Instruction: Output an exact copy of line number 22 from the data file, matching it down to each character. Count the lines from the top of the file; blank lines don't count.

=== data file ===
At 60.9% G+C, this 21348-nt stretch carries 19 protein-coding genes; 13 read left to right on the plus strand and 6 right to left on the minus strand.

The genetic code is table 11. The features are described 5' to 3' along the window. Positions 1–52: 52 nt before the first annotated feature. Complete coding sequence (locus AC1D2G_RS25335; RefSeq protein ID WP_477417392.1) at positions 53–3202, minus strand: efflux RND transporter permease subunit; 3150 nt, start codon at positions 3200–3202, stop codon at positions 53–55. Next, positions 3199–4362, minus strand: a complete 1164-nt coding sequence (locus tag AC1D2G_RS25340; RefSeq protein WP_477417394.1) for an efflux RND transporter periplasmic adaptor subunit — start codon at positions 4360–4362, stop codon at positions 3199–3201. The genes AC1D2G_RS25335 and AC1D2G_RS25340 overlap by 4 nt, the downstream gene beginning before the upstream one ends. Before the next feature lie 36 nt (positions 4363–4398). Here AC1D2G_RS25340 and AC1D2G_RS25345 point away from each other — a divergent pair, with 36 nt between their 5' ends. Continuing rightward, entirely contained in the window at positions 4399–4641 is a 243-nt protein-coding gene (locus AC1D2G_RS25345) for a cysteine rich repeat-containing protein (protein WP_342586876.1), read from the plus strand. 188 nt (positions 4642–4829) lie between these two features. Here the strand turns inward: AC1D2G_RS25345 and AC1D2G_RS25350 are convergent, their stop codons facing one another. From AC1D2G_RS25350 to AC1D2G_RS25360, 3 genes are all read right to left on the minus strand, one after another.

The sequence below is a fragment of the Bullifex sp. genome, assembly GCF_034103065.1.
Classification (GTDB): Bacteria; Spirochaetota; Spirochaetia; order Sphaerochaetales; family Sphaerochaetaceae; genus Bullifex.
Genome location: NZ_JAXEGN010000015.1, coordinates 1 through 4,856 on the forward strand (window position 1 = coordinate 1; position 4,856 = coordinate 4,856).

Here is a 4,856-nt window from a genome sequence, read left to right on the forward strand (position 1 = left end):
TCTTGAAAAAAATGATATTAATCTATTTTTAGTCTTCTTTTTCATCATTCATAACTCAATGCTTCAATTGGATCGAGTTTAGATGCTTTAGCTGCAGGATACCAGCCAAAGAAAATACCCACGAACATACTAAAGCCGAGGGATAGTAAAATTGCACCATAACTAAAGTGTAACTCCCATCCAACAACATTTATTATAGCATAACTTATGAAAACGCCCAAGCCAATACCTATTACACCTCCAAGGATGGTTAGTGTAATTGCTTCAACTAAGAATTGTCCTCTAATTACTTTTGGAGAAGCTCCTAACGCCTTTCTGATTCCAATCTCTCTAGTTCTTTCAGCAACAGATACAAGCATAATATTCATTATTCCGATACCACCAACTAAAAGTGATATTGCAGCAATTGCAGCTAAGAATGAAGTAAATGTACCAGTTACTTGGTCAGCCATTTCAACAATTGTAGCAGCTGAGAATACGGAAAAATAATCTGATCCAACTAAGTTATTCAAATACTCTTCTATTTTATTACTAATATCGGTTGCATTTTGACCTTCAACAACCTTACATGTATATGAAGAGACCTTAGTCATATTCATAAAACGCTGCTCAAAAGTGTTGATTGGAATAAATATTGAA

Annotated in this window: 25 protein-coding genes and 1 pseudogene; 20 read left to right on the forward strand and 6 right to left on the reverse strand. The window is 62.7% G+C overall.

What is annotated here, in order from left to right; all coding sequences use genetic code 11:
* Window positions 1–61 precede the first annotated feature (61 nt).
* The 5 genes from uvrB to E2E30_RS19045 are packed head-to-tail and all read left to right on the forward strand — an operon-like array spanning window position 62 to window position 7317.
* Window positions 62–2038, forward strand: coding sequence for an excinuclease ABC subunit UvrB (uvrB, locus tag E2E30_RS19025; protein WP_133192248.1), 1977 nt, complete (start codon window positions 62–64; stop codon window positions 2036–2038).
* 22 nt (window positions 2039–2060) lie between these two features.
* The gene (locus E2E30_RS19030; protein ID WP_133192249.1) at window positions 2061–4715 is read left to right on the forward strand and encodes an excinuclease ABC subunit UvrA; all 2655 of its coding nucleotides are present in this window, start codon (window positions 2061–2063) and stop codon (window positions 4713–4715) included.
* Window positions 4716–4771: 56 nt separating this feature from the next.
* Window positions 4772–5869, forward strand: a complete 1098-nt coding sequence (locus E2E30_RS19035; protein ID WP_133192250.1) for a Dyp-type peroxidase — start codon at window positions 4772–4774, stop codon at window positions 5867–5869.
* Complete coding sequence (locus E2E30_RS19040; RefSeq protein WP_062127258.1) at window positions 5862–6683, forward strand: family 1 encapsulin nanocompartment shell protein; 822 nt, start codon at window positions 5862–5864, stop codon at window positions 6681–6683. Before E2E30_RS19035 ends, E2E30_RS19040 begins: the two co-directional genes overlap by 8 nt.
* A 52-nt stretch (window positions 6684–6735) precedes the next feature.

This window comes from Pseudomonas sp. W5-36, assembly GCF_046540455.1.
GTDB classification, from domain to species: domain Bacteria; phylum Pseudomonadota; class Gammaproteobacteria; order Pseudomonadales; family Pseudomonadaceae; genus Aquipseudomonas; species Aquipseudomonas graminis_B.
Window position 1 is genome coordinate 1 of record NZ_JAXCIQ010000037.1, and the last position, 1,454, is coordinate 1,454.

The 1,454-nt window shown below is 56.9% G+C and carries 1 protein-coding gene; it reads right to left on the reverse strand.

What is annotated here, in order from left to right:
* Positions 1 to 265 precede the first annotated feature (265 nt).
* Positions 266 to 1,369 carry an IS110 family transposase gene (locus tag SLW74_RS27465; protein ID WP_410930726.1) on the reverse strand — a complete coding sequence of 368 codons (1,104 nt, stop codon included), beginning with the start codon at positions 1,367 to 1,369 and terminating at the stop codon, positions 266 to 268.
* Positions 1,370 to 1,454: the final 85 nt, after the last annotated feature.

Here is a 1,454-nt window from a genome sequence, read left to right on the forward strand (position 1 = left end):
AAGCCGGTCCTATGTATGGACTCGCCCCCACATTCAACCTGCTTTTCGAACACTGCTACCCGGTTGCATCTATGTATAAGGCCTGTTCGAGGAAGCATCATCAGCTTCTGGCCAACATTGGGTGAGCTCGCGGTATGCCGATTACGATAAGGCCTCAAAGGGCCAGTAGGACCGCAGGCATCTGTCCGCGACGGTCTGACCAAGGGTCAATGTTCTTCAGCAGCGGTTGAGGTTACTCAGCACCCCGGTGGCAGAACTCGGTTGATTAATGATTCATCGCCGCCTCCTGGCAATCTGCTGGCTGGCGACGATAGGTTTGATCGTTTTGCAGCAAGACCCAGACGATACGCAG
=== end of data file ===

The 1,454-nt window shown below is 56.9% G+C and carries 1 protein-coding gene; it reads right to left on the reverse strand.